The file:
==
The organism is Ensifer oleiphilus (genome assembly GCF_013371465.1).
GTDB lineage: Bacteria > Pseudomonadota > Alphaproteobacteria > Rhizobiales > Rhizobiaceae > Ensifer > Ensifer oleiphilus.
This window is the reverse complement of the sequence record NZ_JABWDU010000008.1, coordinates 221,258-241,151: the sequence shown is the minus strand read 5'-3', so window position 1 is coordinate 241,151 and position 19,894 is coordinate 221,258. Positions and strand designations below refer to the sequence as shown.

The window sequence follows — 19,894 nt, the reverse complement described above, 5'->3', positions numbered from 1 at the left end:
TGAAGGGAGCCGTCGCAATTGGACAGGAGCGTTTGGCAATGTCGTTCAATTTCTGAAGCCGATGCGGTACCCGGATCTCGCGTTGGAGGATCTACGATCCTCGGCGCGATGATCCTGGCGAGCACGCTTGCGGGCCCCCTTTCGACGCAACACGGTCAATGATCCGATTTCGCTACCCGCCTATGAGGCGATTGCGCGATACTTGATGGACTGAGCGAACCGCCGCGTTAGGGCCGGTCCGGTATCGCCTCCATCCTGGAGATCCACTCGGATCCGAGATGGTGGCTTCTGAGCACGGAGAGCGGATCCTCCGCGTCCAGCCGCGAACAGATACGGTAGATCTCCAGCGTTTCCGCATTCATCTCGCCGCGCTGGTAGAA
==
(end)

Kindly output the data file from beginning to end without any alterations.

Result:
The organism is Ensifer oleiphilus (genome assembly GCF_013371465.1).
GTDB lineage: Bacteria > Pseudomonadota > Alphaproteobacteria > Rhizobiales > Rhizobiaceae > Ensifer > Ensifer oleiphilus.
This window is the reverse complement of the sequence record NZ_JABWDU010000008.1, coordinates 221,258-241,151: the sequence shown is the minus strand read 5'-3', so window position 1 is coordinate 241,151 and position 19,894 is coordinate 221,258. Positions and strand designations below refer to the sequence as shown.

The window sequence follows — 19,894 nt, the reverse complement described above, 5'->3', positions numbered from 1 at the left end:
TGAAGGGAGCCGTCGCAATTGGACAGGAGCGTTTGGCAATGTCGTTCAATTTCTGAAGCCGATGCGGTACCCGGATCTCGCGTTGGAGGATCTACGATCCTCGGCGCGATGATCCTGGCGAGCACGCTTGCGGGCCCCCTTTCGACGCAACACGGTCAATGATCCGATTTCGCTACCCGCCTATGAGGCGATTGCGCGATACTTGATGGACTGAGCGAACCGCCGCGTTAGGGCCGGTCCGGTATCGCCTCCATCCTGGAGATCCACTCGGATCCGAGATGGTGGCTTCTGAGCACGGAGAGCGGATCCTCCGCGTCCAGCCGCGAACAGATACGGTAGATCTCCAGCGTTTCCGCATTCATCTCGCCGCGCTGGTAGAA